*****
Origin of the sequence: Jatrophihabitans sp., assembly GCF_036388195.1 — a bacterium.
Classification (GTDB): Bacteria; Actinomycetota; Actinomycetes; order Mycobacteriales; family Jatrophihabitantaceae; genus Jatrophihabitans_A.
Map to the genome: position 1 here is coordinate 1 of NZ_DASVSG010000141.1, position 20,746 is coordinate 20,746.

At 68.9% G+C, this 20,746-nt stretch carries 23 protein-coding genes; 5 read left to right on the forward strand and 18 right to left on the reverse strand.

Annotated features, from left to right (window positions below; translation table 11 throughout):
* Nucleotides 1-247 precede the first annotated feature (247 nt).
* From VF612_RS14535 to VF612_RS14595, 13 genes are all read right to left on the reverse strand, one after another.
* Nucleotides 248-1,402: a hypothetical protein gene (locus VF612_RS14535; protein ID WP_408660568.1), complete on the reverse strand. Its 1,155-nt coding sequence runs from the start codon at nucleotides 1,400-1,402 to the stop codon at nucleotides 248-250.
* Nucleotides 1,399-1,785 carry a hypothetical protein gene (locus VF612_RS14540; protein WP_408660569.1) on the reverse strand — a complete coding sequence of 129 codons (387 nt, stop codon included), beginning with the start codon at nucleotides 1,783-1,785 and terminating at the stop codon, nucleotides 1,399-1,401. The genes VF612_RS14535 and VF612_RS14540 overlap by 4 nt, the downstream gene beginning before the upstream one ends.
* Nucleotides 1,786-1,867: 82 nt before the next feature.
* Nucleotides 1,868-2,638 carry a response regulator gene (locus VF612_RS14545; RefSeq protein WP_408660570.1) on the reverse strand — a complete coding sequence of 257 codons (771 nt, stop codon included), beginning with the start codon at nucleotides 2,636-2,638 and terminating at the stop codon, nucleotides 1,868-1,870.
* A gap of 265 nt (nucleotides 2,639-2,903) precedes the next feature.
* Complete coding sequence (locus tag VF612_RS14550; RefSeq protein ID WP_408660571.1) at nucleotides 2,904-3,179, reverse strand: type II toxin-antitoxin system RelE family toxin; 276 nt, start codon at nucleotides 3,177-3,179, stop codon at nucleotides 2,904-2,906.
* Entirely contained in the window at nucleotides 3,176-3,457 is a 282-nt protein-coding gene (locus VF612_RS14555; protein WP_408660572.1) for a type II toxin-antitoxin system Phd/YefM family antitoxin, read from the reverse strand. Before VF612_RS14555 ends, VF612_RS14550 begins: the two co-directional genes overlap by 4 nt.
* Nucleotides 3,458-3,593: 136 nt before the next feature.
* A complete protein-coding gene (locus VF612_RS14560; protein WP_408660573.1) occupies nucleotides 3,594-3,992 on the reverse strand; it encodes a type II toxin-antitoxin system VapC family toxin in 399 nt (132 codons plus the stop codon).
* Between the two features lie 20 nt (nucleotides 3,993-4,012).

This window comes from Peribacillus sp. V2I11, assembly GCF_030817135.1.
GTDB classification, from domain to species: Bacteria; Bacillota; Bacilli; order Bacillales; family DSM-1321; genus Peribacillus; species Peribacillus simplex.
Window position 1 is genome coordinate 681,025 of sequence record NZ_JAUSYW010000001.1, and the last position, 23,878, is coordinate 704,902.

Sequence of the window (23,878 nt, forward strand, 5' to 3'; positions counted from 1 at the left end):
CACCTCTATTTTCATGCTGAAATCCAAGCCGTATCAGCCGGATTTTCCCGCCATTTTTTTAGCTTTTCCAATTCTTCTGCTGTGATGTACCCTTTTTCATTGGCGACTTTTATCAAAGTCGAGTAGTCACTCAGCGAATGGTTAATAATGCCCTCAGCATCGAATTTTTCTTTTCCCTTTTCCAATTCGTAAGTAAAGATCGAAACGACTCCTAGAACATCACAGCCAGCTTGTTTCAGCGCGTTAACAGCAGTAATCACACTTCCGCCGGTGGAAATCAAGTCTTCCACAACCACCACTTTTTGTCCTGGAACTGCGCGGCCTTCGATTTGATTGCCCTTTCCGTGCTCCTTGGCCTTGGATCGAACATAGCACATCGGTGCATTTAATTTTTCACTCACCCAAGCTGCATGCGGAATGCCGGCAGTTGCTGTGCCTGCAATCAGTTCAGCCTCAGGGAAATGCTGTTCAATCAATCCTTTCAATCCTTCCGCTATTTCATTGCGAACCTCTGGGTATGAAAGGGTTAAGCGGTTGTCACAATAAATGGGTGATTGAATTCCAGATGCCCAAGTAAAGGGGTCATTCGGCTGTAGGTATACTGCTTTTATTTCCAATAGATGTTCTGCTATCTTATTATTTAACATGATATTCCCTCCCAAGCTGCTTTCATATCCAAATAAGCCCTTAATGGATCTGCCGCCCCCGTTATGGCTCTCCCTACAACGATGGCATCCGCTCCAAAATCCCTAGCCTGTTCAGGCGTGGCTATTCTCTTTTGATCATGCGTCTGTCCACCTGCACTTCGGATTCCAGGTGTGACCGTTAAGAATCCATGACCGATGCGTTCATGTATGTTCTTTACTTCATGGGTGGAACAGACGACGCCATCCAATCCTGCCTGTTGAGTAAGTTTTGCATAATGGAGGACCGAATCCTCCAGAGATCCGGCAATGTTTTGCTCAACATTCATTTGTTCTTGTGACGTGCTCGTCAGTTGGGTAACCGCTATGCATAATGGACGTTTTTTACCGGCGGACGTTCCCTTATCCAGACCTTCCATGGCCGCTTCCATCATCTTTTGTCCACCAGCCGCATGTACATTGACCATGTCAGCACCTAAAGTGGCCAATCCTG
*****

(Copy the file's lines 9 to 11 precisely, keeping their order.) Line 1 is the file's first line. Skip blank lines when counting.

* Nucleotides 1,399-1,785 carry a hypothetical protein gene (locus VF612_RS14540; protein WP_408660569.1) on the reverse strand — a complete coding sequence of 129 codons (387 nt, stop codon included), beginning with the start codon at nucleotides 1,783-1,785 and terminating at the stop codon, nucleotides 1,399-1,401. The genes VF612_RS14535 and VF612_RS14540 overlap by 4 nt, the downstream gene beginning before the upstream one ends.
* Nucleotides 1,786-1,867: 82 nt before the next feature.
* Nucleotides 1,868-2,638 carry a response regulator gene (locus VF612_RS14545; RefSeq protein WP_408660570.1) on the reverse strand — a complete coding sequence of 257 codons (771 nt, stop codon included), beginning with the start codon at nucleotides 2,636-2,638 and terminating at the stop codon, nucleotides 1,868-1,870.